Colonisation of space now closer as scientists begin search for habitable planet

The colonisation of space is one step closer as scientists have begun working on their search for a habitable planet in a separate star system.

So far planets have been found orbiting Proxima Centauri, but experts from the University of Sydney and Breakthrough Initiatives believe they will find a world orbiting the larger binary pair of Alpha Centauri AB – our closest star system – using a new telescope known as the Toliman mission.

The mission will launch in 2023 and will scan for worlds in the habitable zone, where liquid water can flow on the surface.

It is a new approach to exoplanet discovery (discovery of a planet outside our solar system), creating a telescope to focus on the nearest star systems, looking for potentially habitable worlds, instead of just any world.

Alpha Centauri is a triple star system (A, B and C) just over four light-years away from the Earth, with the team hoping to be able to say whether there are habitable worlds orbiting either or both of the binary stars (A and B) by the middle of the decade.

Professor Peter Tuthill, project leader from the University of Sydney, told the Daily Mail there was a 30% chance of finding at least one planet orbiting Alpha Centauri AB.

He said: “There are a few unknowns that the present state of astronomy knowledge are not yet up to answering.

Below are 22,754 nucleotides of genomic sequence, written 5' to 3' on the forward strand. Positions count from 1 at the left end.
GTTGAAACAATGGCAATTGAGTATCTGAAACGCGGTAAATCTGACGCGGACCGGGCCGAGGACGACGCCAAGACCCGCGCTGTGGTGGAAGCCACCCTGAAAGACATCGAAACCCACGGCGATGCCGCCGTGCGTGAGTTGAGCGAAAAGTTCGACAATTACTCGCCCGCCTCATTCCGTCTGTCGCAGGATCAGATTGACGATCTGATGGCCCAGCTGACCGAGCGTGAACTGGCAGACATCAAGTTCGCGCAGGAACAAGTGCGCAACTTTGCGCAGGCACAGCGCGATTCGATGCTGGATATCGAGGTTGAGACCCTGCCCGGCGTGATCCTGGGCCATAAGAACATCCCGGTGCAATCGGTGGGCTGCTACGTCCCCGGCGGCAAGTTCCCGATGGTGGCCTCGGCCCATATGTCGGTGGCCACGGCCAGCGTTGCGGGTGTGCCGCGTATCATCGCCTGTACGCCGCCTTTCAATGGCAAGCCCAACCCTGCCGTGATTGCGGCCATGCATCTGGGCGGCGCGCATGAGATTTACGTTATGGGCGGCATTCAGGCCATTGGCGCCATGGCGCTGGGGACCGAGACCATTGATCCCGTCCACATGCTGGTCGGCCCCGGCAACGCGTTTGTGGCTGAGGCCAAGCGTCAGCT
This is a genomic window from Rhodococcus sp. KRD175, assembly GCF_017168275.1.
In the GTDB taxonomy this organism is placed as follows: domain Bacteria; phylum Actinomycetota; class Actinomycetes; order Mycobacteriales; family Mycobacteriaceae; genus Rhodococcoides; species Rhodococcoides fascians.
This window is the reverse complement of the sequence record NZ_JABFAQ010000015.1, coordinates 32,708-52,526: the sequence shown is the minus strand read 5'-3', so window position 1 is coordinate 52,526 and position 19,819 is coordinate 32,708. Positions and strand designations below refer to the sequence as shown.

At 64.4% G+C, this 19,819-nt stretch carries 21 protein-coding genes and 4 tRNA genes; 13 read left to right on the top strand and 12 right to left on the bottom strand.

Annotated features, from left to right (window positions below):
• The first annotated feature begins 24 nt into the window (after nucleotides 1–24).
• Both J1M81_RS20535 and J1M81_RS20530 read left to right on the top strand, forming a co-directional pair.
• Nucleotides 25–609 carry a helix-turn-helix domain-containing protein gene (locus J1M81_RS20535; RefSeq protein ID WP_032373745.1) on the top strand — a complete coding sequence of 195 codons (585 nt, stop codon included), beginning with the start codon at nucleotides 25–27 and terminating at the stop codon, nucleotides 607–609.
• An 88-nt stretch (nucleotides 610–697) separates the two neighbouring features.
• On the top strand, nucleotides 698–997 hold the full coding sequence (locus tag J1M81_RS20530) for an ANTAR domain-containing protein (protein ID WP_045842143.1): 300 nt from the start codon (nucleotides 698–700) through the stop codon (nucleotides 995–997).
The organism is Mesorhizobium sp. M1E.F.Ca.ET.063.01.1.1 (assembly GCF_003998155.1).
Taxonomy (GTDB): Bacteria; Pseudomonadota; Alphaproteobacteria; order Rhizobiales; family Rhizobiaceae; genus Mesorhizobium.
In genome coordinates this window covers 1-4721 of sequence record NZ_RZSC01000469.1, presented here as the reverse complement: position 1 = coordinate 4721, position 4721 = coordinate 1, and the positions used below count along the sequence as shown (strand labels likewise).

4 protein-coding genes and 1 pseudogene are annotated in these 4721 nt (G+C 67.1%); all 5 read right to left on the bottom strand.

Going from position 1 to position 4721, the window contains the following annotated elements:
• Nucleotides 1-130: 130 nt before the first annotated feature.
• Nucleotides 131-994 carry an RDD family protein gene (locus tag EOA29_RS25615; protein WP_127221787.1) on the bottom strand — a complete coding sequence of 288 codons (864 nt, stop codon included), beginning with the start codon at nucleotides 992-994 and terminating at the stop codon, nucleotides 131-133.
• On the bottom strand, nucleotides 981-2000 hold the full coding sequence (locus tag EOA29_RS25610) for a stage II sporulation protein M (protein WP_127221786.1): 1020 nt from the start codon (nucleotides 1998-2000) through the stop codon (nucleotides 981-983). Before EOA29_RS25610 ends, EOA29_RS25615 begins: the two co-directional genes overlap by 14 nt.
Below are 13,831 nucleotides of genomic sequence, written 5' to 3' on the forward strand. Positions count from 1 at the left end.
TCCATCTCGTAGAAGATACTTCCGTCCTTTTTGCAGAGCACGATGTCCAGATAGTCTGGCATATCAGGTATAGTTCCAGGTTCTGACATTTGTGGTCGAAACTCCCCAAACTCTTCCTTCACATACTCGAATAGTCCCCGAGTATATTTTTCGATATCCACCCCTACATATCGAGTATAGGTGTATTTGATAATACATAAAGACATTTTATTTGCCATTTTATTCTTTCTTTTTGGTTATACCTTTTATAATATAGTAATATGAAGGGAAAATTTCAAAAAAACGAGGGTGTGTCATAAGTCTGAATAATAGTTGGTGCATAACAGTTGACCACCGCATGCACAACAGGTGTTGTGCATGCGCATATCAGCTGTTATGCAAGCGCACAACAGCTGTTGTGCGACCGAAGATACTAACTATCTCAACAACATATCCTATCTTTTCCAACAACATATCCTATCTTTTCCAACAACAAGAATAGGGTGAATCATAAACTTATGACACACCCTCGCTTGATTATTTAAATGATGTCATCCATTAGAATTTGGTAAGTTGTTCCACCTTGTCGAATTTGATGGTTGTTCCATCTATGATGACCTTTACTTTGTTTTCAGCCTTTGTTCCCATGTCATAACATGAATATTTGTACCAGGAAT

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“I think taking a moderately pessimistic case, then there is at least, say a 30% chance of at least one planet, and the more optimistic forecasts predict several planets.

“The problem here is the binary star [Alpha Centauri AB], as nobody really knows what the implications of that are, so these numbers are under debate.”

The telescope uses a diffractive pupil lens – a mirror that spreads starlight captured from nearby stars into a complex flower-like pattern.

This pattern makes it easier to detect perturbances of star movements that are the tell-tale signs of orbiting planets.

Dr Pete Worden, Executive Director of the Breakthrough Initiatives, said: “The Toliman mission will be a huge step towards finding out if planets capable of supporting life exist there.

“These next-door planets are the ones where we have the best prospects for finding and analysing atmospheres, surface chemistry and possibly even the fingerprints of a biosphere – the tentative signals of life.”

The team believe that either or both of the two stars in Alpha Centauri AB may host temperate planets – those with flowing water that could host life.

Most of the thousands of known planets outside the solar system have been discovered using space telescopes such as NASA's Kepler and TESS missions.

Finding exoplanets close to home will take more finely tuned instruments, which is where the Toliman mission comes in.

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